Department of Biological Sciences, Cork Institute of Technology (CIT), Cork, Ireland, 2008, BSc (Applied Bioscience, Cell and Molecular biology)
Cork Institute of Technology (CIT)/Alimentary Pharmabiotic Centre, University College Cork (UCC), Cork, Ireland, 2013, PhD (Molecular Microbiology)
Department of Immunology and Infectious Disease, The Forsyth Institute, Cambridge, MA, 2016, Postdoc (Immunology and Infectious Disease)
The Johnston Lab has three focus areas: 1) Synthetic Microbiology and Genetic Engineering 2) Microbial Epigenetics 3) Bacterial virulence mechanisms in oral and systemic disease.
Bacteria that cause inflammation within the mouth are increasingly being found in association with extra-oral infections and systemic disease, including cancer, inflammatory bowel disease (IBD) and cardiovascular disease. Dr. Johnston is interested in the virulence mechanisms of bacterial species and determining how bacteria from the mouth establish themselves at other sites in the body.
A current major focus of the lab is the development of synthetic microbiology applications to overturn the restrictive paradigm of genetic intractability facing microbiology. In collaboration with Massachusetts Institute of Technology (MIT) he is creating a platform to allow virtually any cultivable bacterial species to be genetically engineered; massively expediting fundamental examination of not-yet genetically tractable microbes relevant to human health and disease.
2017 NIH Director's Transformative Research Awardee
Oct 2017 National Institutes of Health (NIH), Office of the Director, Common Fund
The NIH Director’s Transformative Research Award (R01 mechanism), established in 2009, supports exceptionally innovative and/or unconventional research projects with the potential to create or overturn fundamental paradigms. The award is part of the Common Fund’s High-Risk, High-Reward Research program, which was created to accelerate the pace of biomedical discoveries by supporting exceptionally creative scientists with highly innovative research.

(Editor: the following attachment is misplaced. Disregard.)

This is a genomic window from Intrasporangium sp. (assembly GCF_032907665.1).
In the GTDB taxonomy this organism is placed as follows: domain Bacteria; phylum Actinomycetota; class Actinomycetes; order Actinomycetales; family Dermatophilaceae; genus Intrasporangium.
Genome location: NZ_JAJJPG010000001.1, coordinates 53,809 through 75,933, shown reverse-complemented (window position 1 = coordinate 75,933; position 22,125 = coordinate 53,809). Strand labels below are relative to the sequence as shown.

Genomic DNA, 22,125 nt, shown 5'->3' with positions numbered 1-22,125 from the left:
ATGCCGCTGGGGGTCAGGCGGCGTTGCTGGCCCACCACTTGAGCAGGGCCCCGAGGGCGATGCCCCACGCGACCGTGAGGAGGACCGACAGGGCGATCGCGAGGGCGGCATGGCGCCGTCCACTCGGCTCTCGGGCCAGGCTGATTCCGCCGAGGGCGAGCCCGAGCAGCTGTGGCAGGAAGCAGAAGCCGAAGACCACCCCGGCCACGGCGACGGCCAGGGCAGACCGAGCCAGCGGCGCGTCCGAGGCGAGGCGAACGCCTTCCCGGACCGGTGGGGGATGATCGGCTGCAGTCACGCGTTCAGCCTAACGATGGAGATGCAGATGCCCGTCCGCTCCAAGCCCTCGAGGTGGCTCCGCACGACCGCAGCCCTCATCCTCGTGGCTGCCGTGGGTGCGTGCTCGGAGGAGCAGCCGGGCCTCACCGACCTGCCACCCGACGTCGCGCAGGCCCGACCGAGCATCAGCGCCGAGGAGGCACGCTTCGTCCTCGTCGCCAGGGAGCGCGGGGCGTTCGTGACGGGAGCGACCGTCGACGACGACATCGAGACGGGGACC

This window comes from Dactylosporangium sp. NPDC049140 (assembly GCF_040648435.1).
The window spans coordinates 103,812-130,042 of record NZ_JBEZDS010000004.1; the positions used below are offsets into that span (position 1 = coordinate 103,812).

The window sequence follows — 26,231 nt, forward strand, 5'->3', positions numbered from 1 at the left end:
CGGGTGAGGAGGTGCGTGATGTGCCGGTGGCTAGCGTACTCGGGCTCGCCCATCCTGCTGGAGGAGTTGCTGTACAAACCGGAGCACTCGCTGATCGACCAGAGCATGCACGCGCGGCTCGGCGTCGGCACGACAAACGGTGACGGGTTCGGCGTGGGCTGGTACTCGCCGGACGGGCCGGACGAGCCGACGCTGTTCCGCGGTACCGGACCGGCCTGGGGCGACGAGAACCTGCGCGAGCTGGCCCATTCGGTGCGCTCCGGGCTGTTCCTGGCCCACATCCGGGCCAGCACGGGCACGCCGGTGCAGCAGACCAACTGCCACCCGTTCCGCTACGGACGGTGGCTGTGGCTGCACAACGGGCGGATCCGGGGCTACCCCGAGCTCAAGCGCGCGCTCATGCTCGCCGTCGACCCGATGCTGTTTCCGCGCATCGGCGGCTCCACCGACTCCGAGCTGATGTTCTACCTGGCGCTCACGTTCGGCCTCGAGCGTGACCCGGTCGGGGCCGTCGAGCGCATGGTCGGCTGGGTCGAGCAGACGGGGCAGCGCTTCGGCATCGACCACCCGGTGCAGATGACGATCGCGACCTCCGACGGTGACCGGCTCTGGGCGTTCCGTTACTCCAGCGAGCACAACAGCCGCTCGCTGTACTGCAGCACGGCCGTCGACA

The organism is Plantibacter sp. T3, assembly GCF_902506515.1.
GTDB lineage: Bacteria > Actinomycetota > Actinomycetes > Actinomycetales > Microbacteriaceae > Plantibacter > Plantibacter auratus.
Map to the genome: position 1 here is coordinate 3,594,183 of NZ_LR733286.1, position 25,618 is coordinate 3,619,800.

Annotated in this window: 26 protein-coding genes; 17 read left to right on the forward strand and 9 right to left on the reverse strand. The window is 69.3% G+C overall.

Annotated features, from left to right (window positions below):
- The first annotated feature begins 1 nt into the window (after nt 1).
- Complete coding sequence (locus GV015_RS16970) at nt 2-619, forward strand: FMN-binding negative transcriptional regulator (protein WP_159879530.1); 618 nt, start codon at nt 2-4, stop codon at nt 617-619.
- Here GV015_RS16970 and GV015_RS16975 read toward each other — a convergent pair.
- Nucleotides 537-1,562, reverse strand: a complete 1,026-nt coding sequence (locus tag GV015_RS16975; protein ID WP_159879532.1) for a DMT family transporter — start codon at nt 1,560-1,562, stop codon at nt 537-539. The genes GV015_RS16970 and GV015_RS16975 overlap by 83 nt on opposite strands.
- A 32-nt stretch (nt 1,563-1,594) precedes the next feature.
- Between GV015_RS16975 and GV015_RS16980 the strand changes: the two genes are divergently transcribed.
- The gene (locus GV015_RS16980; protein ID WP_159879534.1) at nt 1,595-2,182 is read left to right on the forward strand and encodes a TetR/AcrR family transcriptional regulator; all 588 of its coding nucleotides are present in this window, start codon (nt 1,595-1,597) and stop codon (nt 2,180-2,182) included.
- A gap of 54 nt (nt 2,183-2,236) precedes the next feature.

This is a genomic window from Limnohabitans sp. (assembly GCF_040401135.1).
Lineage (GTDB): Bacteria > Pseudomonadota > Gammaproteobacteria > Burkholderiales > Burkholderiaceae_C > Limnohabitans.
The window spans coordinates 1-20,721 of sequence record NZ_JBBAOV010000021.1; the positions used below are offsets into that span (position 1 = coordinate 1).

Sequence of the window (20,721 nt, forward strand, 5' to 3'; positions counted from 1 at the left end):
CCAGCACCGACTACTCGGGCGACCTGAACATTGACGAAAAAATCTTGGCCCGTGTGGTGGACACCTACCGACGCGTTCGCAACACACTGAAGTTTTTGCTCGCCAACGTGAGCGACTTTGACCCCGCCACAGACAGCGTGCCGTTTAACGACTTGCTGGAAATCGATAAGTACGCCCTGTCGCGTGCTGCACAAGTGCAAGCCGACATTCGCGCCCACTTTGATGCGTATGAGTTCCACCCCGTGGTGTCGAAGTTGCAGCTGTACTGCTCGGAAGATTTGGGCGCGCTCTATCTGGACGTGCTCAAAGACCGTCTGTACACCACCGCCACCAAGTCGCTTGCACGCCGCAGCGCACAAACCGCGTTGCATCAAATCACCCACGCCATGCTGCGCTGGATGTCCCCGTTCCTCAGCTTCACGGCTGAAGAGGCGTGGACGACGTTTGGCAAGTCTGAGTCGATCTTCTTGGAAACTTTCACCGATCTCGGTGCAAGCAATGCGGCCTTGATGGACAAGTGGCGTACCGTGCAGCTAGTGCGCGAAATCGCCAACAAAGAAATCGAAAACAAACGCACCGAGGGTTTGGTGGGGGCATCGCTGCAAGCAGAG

Johnston, CD., Cotton SL., Rittling SR., Starr JR., Borisy G., Dewhirst, F., Lemon KP. SyngenicDNA: stealth-based evasion of restriction-modification barriers during bacterial genetic engineering (2018, Preprint BioArchive) DOI: https://doi.org/10.1101/387985
Juárez JF, Lecube-Azpeitia B, Brown SL, Johnston CD, Church GM. Biosensor libraries harness large classes of binding domains for construction of allosteric transcriptional regulators. Nat Commun. 2018 Aug 6;9(1):3101. DOI: 10.1038/s41467-018-05525-6
Johnston CD, Skeete CA, Fomenkov A, Roberts RJ, Rittling SR. Restriction modification mediated barriers to exogenous DNA uptake and incorporation employed by Prevotella intermedia. PLoS One. 2017 Sep 21;12(9): e0185234. PMID: 28934361 PMCID: PMC5608340 DOI: 10.1371/journal.pone.0185234
Johnston, C.D., Douarre,PE., Soulimane, T., Pletzner, D., Weingart, H., MacSharry, J., Coffey, A., Sleator, R.D & O’Mahony, J. (2013). Codon optimization to improve expression of a Mycobacterium avium subsp. paratuberculosis specific membrane associated antigen by Lactobacillus salivarius. FEMS Pathog Dis. 2013 Jun; 68(1):27-38. PMID: 23620276 DOI: 10.1111/2049-632X.12040
Matsui A, Jin JO, Johnston CD, Yamazaki H, Houri-Haddad Y, Rittling SR. Pathogenic bacterial species associated with endodontic infection evade innate immune control by disabling neutrophils. PMID: 25024367 PMCID: PMC4187851 DOI: 10.1128/IAI.02256-14